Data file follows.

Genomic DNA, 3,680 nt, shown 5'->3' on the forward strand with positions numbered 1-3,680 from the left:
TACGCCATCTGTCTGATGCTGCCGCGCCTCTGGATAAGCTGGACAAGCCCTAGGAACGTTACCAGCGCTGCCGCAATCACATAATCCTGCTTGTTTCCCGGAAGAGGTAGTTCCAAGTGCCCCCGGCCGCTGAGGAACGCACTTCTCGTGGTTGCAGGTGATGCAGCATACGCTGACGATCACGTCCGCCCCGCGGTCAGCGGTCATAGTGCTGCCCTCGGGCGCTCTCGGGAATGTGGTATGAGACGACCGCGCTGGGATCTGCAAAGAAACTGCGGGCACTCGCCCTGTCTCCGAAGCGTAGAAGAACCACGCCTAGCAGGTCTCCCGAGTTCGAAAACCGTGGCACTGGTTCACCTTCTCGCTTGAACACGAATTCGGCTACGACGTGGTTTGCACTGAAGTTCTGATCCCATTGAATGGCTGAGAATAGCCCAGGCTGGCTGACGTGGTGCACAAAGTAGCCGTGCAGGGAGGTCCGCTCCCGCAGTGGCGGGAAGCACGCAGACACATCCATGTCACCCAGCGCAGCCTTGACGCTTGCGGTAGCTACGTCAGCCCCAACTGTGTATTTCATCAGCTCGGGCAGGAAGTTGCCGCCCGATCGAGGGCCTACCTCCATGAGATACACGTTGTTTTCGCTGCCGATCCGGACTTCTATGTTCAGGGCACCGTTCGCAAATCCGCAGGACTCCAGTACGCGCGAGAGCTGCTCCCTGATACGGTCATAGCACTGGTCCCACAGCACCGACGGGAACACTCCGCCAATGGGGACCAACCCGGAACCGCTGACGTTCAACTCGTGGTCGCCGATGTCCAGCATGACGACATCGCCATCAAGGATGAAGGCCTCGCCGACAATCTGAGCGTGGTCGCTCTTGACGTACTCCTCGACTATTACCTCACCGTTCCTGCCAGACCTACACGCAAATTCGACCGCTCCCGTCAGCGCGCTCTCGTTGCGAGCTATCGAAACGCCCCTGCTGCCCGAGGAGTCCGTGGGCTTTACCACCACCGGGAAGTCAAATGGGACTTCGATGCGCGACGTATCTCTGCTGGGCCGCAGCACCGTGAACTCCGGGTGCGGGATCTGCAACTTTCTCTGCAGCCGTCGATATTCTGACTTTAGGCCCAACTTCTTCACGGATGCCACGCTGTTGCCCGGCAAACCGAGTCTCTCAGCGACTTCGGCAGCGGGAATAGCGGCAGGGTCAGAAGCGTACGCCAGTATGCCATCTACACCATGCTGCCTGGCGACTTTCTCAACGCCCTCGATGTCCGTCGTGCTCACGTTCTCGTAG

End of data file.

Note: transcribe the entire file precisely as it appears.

Genomic DNA, 3,680 nt, shown 5'->3' on the forward strand with positions numbered 1-3,680 from the left:
TACGCCATCTGTCTGATGCTGCCGCGCCTCTGGATAAGCTGGACAAGCCCTAGGAACGTTACCAGCGCTGCCGCAATCACATAATCCTGCTTGTTTCCCGGAAGAGGTAGTTCCAAGTGCCCCCGGCCGCTGAGGAACGCACTTCTCGTGGTTGCAGGTGATGCAGCATACGCTGACGATCACGTCCGCCCCGCGGTCAGCGGTCATAGTGCTGCCCTCGGGCGCTCTCGGGAATGTGGTATGAGACGACCGCGCTGGGATCTGCAAAGAAACTGCGGGCACTCGCCCTGTCTCCGAAGCGTAGAAGAACCACGCCTAGCAGGTCTCCCGAGTTCGAAAACCGTGGCACTGGTTCACCTTCTCGCTTGAACACGAATTCGGCTACGACGTGGTTTGCACTGAAGTTCTGATCCCATTGAATGGCTGAGAATAGCCCAGGCTGGCTGACGTGGTGCACAAAGTAGCCGTGCAGGGAGGTCCGCTCCCGCAGTGGCGGGAAGCACGCAGACACATCCATGTCACCCAGCGCAGCCTTGACGCTTGCGGTAGCTACGTCAGCCCCAACTGTGTATTTCATCAGCTCGGGCAGGAAGTTGCCGCCCGATCGAGGGCCTACCTCCATGAGATACACGTTGTTTTCGCTGCCGATCCGGACTTCTATGTTCAGGGCACCGTTCGCAAATCCGCAGGACTCCAGTACGCGCGAGAGCTGCTCCCTGATACGGTCATAGCACTGGTCCCACAGCACCGACGGGAACACTCCGCCAATGGGGACCAACCCGGAACCGCTGACGTTCAACTCGTGGTCGCCGATGTCCAGCATGACGACATCGCCATCAAGGATGAAGGCCTCGCCGACAATCTGAGCGTGGTCGCTCTTGACGTACTCCTCGACTATTACCTCACCGTTCCTGCCAGACCTACACGCAAATTCGACCGCTCCCGTCAGCGCGCTCTCGTTGCGAGCTATCGAAACGCCCCTGCTGCCCGAGGAGTCCGTGGGCTTTACCACCACCGGGAAGTCAAATGGGACTTCGATGCGCGACGTATCTCTGCTGGGCCGCAGCACCGTGAACTCCGGGTGCGGGATCTGCAACTTTCTCTGCAGCCGTCGATATTCTGACTTTAGGCCCAACTTCTTCACGGATGCCACGCTGTTGCCCGGCAAACCGAGTCTCTCAGCGACTTCGGCAGCGGGAATAGCGGCAGGGTCAGAAGCGTACGCCAGTATGCCATCTACACCATGCTGCCTGGCGACTTTCTCAACGCCCTCGATGTCCGTCGTGCTCACGTTCTCGTAG